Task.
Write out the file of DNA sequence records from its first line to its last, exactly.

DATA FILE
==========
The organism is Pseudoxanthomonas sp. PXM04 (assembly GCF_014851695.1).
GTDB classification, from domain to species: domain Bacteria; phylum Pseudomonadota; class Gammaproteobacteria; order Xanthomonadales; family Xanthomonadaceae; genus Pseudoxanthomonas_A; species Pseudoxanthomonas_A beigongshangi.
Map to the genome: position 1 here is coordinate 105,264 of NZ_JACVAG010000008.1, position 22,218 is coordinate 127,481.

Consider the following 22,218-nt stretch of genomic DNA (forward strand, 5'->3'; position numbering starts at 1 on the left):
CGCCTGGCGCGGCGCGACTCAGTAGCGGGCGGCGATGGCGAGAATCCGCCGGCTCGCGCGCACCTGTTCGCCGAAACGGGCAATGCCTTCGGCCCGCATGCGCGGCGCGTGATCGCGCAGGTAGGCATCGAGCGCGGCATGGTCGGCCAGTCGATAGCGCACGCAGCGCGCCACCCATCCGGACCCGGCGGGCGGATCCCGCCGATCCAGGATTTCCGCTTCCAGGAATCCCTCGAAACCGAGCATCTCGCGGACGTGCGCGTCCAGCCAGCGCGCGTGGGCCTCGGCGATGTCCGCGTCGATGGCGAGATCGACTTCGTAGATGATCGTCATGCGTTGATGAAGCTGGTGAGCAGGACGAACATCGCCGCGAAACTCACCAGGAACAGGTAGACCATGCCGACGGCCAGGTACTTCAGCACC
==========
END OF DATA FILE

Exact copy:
The organism is Pseudoxanthomonas sp. PXM04 (assembly GCF_014851695.1).
GTDB classification, from domain to species: domain Bacteria; phylum Pseudomonadota; class Gammaproteobacteria; order Xanthomonadales; family Xanthomonadaceae; genus Pseudoxanthomonas_A; species Pseudoxanthomonas_A beigongshangi.
Map to the genome: position 1 here is coordinate 105,264 of NZ_JACVAG010000008.1, position 22,218 is coordinate 127,481.

Consider the following 22,218-nt stretch of genomic DNA (forward strand, 5'->3'; position numbering starts at 1 on the left):
CGCCTGGCGCGGCGCGACTCAGTAGCGGGCGGCGATGGCGAGAATCCGCCGGCTCGCGCGCACCTGTTCGCCGAAACGGGCAATGCCTTCGGCCCGCATGCGCGGCGCGTGATCGCGCAGGTAGGCATCGAGCGCGGCATGGTCGGCCAGTCGATAGCGCACGCAGCGCGCCACCCATCCGGACCCGGCGGGCGGATCCCGCCGATCCAGGATTTCCGCTTCCAGGAATCCCTCGAAACCGAGCATCTCGCGGACGTGCGCGTCCAGCCAGCGCGCGTGGGCCTCGGCGATGTCCGCGTCGATGGCGAGATCGACTTCGTAGATGATCGTCATGCGTTGATGAAGCTGGTGAGCAGGACGAACATCGCCGCGAAACTCACCAGGAACAGGTAGACCATGCCGACGGCCAGGTACTTCAGCACC